Jack Layton was found laying naked on a bed by Toronto Police at a suspected Chinatown bawdy house in 1996, a retired Toronto police officer told the Toronto Sun.
The stunning revelation about the current leader of the New Democratic Party comes days before the federal election at a time when his popularity is soaring.
When the policeman and his partner walked into a second-floor room at the Toronto massage parlour, they saw an attractive 5-foot-10 Asian woman who was in her mid-20s and the married, then-Metro councillor, lying on his back in bed.
The suspected bawdy house at 787 Dundas St. W. where Jack Layton was found was one of 26 raided by Toronto Police in Project Cobra in the mid-1990s.
Asian crime gangs were feeding off the bawdy houses that stretched across Toronto from Chinatown East to Parkdale.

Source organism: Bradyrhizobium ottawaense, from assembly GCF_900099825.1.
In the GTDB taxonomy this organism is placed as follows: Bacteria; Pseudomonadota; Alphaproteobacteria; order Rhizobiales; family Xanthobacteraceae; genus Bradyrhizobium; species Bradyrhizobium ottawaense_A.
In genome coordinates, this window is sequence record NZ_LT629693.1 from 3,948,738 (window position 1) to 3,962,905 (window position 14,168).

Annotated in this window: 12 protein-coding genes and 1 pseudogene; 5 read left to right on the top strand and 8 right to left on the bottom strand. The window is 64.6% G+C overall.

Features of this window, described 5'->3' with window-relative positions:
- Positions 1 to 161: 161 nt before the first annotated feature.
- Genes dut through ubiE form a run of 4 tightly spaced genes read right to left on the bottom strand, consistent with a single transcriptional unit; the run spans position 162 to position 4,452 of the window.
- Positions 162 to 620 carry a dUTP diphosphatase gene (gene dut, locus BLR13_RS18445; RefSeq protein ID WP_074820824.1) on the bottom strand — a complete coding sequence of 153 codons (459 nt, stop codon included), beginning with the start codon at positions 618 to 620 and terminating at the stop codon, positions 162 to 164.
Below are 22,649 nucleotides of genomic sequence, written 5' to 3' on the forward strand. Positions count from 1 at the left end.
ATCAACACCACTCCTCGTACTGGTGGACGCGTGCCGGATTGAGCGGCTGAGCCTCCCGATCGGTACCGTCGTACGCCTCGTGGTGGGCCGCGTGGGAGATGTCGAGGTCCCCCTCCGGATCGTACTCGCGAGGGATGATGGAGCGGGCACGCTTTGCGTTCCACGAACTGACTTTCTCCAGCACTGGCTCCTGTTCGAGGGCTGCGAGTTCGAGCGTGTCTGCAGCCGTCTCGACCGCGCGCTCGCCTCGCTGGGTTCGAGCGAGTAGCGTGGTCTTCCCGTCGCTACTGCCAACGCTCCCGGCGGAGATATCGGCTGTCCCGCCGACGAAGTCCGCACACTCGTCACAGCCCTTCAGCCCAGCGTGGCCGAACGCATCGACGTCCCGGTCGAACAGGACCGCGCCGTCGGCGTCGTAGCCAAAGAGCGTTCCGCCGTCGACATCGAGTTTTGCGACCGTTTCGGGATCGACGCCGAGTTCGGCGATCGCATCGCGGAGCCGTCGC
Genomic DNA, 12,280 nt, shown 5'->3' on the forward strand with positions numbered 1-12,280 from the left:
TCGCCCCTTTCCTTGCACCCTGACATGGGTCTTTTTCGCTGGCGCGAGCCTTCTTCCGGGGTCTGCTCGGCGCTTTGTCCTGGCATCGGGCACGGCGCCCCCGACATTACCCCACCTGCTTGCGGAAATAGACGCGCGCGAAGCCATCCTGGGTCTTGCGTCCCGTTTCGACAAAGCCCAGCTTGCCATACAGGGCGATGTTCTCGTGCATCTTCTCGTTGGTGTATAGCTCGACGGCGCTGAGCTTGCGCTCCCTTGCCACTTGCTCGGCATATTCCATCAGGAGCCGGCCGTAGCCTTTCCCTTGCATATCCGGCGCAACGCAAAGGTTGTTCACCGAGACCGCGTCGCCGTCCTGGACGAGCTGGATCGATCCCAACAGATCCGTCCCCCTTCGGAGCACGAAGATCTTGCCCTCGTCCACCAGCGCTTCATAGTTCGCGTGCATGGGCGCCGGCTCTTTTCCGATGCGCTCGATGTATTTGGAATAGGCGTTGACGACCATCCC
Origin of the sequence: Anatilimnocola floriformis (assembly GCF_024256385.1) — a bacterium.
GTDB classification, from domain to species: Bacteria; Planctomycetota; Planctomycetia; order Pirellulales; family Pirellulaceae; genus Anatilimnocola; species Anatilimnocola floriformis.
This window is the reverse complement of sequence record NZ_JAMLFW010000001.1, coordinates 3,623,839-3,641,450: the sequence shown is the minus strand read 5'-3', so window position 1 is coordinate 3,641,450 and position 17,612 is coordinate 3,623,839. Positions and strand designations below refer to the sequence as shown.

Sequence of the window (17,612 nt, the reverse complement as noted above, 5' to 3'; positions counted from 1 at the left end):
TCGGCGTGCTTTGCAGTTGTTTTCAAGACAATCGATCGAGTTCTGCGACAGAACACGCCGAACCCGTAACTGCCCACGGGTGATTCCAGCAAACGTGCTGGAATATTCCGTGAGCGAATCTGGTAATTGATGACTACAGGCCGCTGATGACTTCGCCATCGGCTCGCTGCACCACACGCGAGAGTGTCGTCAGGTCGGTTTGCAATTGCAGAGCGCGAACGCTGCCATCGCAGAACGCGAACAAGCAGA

Police assigned to Project Cobra hit 26 bawdy houses and laid more than 300 charges.
“Police were cracking down on underage girls from Thailand,” a former asian crime unit cop says.
“It was unregulated and unpoliced … it was a lucrative business, the girls were pulling in $600 to $700 for a couple hours work,” he says.
The setup at 787 Dundas St. W. impressed the ex-cop.
The guy who ran the place controlled traffic with a red and green light system from the second floor where he could see down a stairway to the street.
“The setup was amazing … when the police showed up, the manager flicked on the red light switch — which told the girls to pretend it was a legitimate business — rubs only — keep it clean and the green light meant they could perform sexual services,” he says.
[Graphic details omitted]
Police were most concerned about underage girls brought in from Thailand and Vietnam.
The other women in the bawdy houses ranged in age from the 20s to 50.
A letter from Layton’s lawyer also denied any wrongdoing from their client.
“The facts are that Mr. Layton had obtained a massage from a massage therapist, but had no knowledge whatsoever that the therapist’s location may have been used for illicit purposes,” Brian Iler wrote in a statement.